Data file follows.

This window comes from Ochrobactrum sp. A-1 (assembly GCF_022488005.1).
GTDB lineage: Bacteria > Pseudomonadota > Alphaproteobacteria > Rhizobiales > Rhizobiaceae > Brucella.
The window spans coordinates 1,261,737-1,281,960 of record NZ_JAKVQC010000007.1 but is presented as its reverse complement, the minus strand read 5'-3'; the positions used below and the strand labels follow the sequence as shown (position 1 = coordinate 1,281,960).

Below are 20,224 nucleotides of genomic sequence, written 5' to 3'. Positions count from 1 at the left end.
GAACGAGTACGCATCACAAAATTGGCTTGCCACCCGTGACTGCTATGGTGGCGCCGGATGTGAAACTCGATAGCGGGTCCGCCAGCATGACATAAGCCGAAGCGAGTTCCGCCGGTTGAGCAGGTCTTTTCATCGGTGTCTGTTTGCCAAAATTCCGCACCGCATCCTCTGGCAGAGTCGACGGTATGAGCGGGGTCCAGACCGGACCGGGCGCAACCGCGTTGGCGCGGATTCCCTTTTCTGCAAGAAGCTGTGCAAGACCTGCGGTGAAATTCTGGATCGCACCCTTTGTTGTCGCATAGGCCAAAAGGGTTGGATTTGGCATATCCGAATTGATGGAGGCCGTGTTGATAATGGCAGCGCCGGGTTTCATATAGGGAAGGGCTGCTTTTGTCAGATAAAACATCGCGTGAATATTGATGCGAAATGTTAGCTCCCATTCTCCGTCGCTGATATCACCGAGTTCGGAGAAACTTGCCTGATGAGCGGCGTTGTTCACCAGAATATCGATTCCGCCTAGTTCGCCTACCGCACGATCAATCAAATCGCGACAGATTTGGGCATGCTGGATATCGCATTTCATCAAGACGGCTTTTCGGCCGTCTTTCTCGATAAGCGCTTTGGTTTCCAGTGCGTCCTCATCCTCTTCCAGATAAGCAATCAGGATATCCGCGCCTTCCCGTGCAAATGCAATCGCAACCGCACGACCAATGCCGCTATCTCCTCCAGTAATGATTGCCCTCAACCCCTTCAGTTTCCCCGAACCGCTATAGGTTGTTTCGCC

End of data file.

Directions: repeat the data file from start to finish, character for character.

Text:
This window comes from Ochrobactrum sp. A-1 (assembly GCF_022488005.1).
GTDB lineage: Bacteria > Pseudomonadota > Alphaproteobacteria > Rhizobiales > Rhizobiaceae > Brucella.
The window spans coordinates 1,261,737-1,281,960 of record NZ_JAKVQC010000007.1 but is presented as its reverse complement, the minus strand read 5'-3'; the positions used below and the strand labels follow the sequence as shown (position 1 = coordinate 1,281,960).

Below are 20,224 nucleotides of genomic sequence, written 5' to 3'. Positions count from 1 at the left end.
GAACGAGTACGCATCACAAAATTGGCTTGCCACCCGTGACTGCTATGGTGGCGCCGGATGTGAAACTCGATAGCGGGTCCGCCAGCATGACATAAGCCGAAGCGAGTTCCGCCGGTTGAGCAGGTCTTTTCATCGGTGTCTGTTTGCCAAAATTCCGCACCGCATCCTCTGGCAGAGTCGACGGTATGAGCGGGGTCCAGACCGGACCGGGCGCAACCGCGTTGGCGCGGATTCCCTTTTCTGCAAGAAGCTGTGCAAGACCTGCGGTGAAATTCTGGATCGCACCCTTTGTTGTCGCATAGGCCAAAAGGGTTGGATTTGGCATATCCGAATTGATGGAGGCCGTGTTGATAATGGCAGCGCCGGGTTTCATATAGGGAAGGGCTGCTTTTGTCAGATAAAACATCGCGTGAATATTGATGCGAAATGTTAGCTCCCATTCTCCGTCGCTGATATCACCGAGTTCGGAGAAACTTGCCTGATGAGCGGCGTTGTTCACCAGAATATCGATTCCGCCTAGTTCGCCTACCGCACGATCAATCAAATCGCGACAGATTTGGGCATGCTGGATATCGCATTTCATCAAGACGGCTTTTCGGCCGTCTTTCTCGATAAGCGCTTTGGTTTCCAGTGCGTCCTCATCCTCTTCCAGATAAGCAATCAGGATATCCGCGCCTTCCCGTGCAAATGCAATCGCAACCGCACGACCAATGCCGCTATCTCCTCCAGTAATGATTGCCCTCAACCCCTTCAGTTTCCCCGAACCGCTATAGGTTGTTTCGCC